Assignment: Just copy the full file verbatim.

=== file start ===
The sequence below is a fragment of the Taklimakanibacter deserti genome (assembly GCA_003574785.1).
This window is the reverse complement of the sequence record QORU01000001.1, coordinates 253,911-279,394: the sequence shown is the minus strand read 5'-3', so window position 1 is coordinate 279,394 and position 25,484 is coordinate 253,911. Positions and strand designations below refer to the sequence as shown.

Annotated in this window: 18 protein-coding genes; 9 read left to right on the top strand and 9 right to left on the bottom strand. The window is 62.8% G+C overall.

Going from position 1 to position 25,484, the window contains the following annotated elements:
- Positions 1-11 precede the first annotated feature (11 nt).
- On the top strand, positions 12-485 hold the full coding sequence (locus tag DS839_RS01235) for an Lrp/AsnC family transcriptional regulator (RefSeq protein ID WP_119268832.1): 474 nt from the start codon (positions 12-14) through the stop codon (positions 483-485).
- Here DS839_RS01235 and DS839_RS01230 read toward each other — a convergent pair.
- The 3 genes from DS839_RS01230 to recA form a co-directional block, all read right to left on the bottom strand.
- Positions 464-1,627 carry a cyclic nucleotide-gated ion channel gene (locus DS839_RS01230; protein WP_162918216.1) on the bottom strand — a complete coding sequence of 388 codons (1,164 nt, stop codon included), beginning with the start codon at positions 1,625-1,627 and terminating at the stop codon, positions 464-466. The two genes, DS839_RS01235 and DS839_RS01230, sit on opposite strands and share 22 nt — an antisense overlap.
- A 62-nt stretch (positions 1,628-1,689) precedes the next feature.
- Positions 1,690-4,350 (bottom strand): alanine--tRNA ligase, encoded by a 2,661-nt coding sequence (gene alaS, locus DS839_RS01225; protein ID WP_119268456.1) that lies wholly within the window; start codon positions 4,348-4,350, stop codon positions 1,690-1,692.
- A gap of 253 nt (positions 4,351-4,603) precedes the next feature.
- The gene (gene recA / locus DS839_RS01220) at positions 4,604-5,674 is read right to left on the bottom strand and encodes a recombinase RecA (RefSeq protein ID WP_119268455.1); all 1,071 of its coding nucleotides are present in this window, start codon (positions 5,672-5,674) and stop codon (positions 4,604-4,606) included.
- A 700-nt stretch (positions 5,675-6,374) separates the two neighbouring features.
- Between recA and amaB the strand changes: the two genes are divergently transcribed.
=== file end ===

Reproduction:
The sequence below is a fragment of the Taklimakanibacter deserti genome (assembly GCA_003574785.1).
This window is the reverse complement of the sequence record QORU01000001.1, coordinates 253,911-279,394: the sequence shown is the minus strand read 5'-3', so window position 1 is coordinate 279,394 and position 25,484 is coordinate 253,911. Positions and strand designations below refer to the sequence as shown.

Annotated in this window: 18 protein-coding genes; 9 read left to right on the top strand and 9 right to left on the bottom strand. The window is 62.8% G+C overall.

Going from position 1 to position 25,484, the window contains the following annotated elements:
- Positions 1-11 precede the first annotated feature (11 nt).
- On the top strand, positions 12-485 hold the full coding sequence (locus tag DS839_RS01235) for an Lrp/AsnC family transcriptional regulator (RefSeq protein ID WP_119268832.1): 474 nt from the start codon (positions 12-14) through the stop codon (positions 483-485).
- Here DS839_RS01235 and DS839_RS01230 read toward each other — a convergent pair.
- The 3 genes from DS839_RS01230 to recA form a co-directional block, all read right to left on the bottom strand.
- Positions 464-1,627 carry a cyclic nucleotide-gated ion channel gene (locus DS839_RS01230; protein WP_162918216.1) on the bottom strand — a complete coding sequence of 388 codons (1,164 nt, stop codon included), beginning with the start codon at positions 1,625-1,627 and terminating at the stop codon, positions 464-466. The two genes, DS839_RS01235 and DS839_RS01230, sit on opposite strands and share 22 nt — an antisense overlap.
- A 62-nt stretch (positions 1,628-1,689) precedes the next feature.
- Positions 1,690-4,350 (bottom strand): alanine--tRNA ligase, encoded by a 2,661-nt coding sequence (gene alaS, locus DS839_RS01225; protein ID WP_119268456.1) that lies wholly within the window; start codon positions 4,348-4,350, stop codon positions 1,690-1,692.
- A gap of 253 nt (positions 4,351-4,603) precedes the next feature.
- The gene (gene recA / locus DS839_RS01220) at positions 4,604-5,674 is read right to left on the bottom strand and encodes a recombinase RecA (RefSeq protein ID WP_119268455.1); all 1,071 of its coding nucleotides are present in this window, start codon (positions 5,672-5,674) and stop codon (positions 4,604-4,606) included.
- A 700-nt stretch (positions 5,675-6,374) separates the two neighbouring features.
- Between recA and amaB the strand changes: the two genes are divergently transcribed.